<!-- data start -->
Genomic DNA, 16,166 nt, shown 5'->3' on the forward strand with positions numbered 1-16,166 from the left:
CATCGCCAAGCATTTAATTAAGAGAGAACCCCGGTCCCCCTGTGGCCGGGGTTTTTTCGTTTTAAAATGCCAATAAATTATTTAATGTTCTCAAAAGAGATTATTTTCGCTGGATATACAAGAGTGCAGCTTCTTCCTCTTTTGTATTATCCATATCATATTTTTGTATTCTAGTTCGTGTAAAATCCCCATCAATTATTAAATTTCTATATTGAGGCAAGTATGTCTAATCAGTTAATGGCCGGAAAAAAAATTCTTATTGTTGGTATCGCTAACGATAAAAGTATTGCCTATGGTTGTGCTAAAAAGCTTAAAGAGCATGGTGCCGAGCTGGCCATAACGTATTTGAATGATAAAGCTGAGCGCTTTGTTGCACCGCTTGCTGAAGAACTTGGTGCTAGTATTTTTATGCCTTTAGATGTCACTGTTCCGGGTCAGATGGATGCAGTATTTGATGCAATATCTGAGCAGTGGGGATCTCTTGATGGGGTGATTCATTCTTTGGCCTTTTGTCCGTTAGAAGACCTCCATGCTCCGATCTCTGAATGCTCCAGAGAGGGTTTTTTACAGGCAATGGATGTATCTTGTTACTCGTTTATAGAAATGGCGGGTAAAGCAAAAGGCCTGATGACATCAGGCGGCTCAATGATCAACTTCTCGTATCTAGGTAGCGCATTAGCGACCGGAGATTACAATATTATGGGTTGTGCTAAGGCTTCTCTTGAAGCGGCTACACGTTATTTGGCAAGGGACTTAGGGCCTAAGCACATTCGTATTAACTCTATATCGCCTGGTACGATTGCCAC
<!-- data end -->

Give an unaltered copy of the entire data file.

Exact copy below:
Genomic DNA, 16,166 nt, shown 5'->3' on the forward strand with positions numbered 1-16,166 from the left:
CATCGCCAAGCATTTAATTAAGAGAGAACCCCGGTCCCCCTGTGGCCGGGGTTTTTTCGTTTTAAAATGCCAATAAATTATTTAATGTTCTCAAAAGAGATTATTTTCGCTGGATATACAAGAGTGCAGCTTCTTCCTCTTTTGTATTATCCATATCATATTTTTGTATTCTAGTTCGTGTAAAATCCCCATCAATTATTAAATTTCTATATTGAGGCAAGTATGTCTAATCAGTTAATGGCCGGAAAAAAAATTCTTATTGTTGGTATCGCTAACGATAAAAGTATTGCCTATGGTTGTGCTAAAAAGCTTAAAGAGCATGGTGCCGAGCTGGCCATAACGTATTTGAATGATAAAGCTGAGCGCTTTGTTGCACCGCTTGCTGAAGAACTTGGTGCTAGTATTTTTATGCCTTTAGATGTCACTGTTCCGGGTCAGATGGATGCAGTATTTGATGCAATATCTGAGCAGTGGGGATCTCTTGATGGGGTGATTCATTCTTTGGCCTTTTGTCCGTTAGAAGACCTCCATGCTCCGATCTCTGAATGCTCCAGAGAGGGTTTTTTACAGGCAATGGATGTATCTTGTTACTCGTTTATAGAAATGGCGGGTAAAGCAAAAGGCCTGATGACATCAGGCGGCTCAATGATCAACTTCTCGTATCTAGGTAGCGCATTAGCGACCGGAGATTACAATATTATGGGTTGTGCTAAGGCTTCTCTTGAAGCGGCTACACGTTATTTGGCAAGGGACTTAGGGCCTAAGCACATTCGTATTAACTCTATATCGCCTGGTACGATTGCCAC